Saturday, April 30, 2011


LET'S FACE IT: Filipinos love gaming in social networking. It's primarily one of the reasons why Facebook became so popular suddenly in the Philippines (and sealed Friendster's fate forever in cyberhell). In fact, I'd bet that of 10 people reading this post right now, 9 are gamers in Facebook. Whatcha playin'? We played it all, right? We couldn't agree more -- Friends for Sale, Pet Society, FarmTown, YoVille, Farmville, Mafia Wars, Texas Hold 'Em Poker, Cafe World -- we've been there, done that. But one game that's been taking over the gaming world in Facebook is Cityville.

Yes. Since it was launched in December 2010, Cityville skyrocketed in popularity with 100,000 users worldwide in its premiere day and 84.2 million users in just one month. Included in this number are millions of Filipinos who operate and maintain their own community in Cityville. I admit being addicted to Cityville since December last year but for good reasons. Somehow, it's popularity has some societal implications which interested me that's why I kept on playing the game to find out what these implications are.

Cityville allows you to create and supervise your own city like a mayor. You get to be in charge of the means of production such as farms and factories. You get to control trade through trains and shipping. As mayor, you can also decide which business establishments to establish and operate so that you can have continuous source of income for your community. You get to approve new housing units and where they will be built and how they will look like. Of course, are bad characters too. There's the Meowing Marauder and Billy the Bandit; but as mayor, you can take them down by providing security courtesy of the police. You get to keep your city safe and attract visitors and tourists to spend their coins in many of your city's sites and shops. Amazing isn't it? Indeed.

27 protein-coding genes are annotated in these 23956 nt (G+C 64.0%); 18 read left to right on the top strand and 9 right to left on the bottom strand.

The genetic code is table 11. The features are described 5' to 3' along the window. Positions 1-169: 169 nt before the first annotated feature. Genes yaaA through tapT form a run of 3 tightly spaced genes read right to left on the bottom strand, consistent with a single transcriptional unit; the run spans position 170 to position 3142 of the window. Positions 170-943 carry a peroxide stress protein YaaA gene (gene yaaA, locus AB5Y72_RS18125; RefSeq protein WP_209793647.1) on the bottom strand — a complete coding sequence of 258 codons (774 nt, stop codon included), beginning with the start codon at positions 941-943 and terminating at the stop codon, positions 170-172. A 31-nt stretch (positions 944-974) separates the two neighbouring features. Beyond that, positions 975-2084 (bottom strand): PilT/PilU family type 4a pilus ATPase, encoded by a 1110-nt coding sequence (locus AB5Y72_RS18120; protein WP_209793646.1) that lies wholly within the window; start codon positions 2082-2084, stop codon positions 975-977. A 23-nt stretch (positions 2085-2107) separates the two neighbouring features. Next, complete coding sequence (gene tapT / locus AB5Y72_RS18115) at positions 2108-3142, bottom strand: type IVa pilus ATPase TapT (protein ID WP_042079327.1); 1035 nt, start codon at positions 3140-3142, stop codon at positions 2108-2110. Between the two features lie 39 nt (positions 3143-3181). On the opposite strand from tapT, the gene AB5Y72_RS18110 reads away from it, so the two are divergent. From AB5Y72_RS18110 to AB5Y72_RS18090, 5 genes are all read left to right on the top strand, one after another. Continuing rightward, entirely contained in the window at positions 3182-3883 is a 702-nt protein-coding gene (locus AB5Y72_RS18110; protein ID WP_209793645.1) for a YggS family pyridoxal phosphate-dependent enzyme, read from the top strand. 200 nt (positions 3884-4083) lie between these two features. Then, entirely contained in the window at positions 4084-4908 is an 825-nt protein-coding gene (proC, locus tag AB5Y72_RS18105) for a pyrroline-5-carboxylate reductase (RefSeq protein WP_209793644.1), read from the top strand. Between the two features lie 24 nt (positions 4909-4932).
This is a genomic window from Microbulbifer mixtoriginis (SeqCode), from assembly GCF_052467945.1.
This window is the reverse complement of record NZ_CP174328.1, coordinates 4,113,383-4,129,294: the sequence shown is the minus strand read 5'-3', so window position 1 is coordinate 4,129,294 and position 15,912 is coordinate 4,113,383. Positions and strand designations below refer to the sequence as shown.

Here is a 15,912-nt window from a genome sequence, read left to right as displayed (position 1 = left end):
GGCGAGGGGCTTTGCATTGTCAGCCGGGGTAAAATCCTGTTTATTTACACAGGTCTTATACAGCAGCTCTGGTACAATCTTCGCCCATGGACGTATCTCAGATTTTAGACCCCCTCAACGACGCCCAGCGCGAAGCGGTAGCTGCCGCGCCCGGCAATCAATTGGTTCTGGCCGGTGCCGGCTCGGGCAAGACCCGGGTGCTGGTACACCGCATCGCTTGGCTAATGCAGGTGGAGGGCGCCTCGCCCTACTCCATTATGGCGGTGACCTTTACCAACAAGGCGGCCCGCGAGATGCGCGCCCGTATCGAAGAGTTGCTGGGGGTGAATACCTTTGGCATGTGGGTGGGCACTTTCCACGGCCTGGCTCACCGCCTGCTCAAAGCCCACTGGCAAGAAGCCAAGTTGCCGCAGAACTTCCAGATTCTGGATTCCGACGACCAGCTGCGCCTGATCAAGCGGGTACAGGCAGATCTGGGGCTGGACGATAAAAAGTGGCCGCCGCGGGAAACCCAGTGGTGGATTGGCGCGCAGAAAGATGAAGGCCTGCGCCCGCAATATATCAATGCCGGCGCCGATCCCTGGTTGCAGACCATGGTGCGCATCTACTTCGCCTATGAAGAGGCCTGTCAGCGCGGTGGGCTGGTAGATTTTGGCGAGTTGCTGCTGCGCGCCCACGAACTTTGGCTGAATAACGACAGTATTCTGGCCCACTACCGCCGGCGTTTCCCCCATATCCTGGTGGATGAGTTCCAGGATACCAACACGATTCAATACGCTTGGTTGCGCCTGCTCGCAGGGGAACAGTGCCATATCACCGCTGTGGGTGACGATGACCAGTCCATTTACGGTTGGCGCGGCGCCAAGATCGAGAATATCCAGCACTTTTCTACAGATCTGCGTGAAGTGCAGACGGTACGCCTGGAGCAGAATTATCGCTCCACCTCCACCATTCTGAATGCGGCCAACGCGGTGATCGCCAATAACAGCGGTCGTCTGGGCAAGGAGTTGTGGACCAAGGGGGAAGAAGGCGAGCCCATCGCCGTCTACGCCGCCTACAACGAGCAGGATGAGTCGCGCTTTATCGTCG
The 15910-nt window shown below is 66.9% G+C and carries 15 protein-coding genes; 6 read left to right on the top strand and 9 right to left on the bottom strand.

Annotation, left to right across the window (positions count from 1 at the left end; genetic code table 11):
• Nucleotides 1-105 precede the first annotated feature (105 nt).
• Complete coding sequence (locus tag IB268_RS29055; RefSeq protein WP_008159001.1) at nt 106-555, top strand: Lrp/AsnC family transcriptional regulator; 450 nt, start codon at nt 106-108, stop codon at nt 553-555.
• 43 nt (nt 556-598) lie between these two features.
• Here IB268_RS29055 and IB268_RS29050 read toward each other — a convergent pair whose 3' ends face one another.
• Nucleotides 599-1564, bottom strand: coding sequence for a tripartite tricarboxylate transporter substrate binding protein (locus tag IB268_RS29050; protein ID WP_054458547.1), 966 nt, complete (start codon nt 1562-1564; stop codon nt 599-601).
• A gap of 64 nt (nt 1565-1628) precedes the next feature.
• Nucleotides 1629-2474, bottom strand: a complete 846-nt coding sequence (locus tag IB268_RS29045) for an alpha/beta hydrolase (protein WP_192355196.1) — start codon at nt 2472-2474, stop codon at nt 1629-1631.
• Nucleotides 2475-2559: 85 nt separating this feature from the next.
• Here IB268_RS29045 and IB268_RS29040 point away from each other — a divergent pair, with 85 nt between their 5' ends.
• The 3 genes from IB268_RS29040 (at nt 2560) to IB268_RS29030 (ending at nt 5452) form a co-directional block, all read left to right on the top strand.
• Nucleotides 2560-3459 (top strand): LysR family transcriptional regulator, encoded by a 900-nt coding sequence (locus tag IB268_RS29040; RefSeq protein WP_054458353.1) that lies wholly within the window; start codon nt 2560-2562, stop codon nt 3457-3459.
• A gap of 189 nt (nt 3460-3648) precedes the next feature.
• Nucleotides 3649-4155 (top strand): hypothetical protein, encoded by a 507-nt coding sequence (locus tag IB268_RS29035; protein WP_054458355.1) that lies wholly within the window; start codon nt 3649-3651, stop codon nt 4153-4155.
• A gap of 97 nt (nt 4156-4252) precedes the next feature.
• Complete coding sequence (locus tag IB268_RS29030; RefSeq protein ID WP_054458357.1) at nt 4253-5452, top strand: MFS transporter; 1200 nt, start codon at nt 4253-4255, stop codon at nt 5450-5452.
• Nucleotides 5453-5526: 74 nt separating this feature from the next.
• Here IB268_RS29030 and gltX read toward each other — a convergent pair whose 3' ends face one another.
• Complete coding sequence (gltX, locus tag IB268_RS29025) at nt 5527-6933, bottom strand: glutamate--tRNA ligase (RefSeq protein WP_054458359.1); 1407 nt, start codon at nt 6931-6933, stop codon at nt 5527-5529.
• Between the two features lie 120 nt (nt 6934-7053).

FILIPINOS: Ditching these scenes for Cityville.
Which is contrary to what Filipinos face in their daily lives.

Everyday, Filipinos put up with bad news in the community: rampant crime, high prices of commodities, corruption of government officials, etc. We look around and see the grim reality of the life in our locality -- people living in shanties, crowded schools, squalid surroundings. These are things that are being courageously faced and resolved by a few, brave Filipinos. However, I could say that most of us would like to live a fantasy rather than face the harsh realities of life. That's why after a day's work, we log on to our computer and make ourselves the mayor of our own fantasy world in Cityville. Here, we are our own boss. Here, where strawberries grow in 5 minutes and traffic is almost a myth, we could savor a few ours of good community living and forget about how hard our own lives are. I wonder if this is a good thing? Could it be?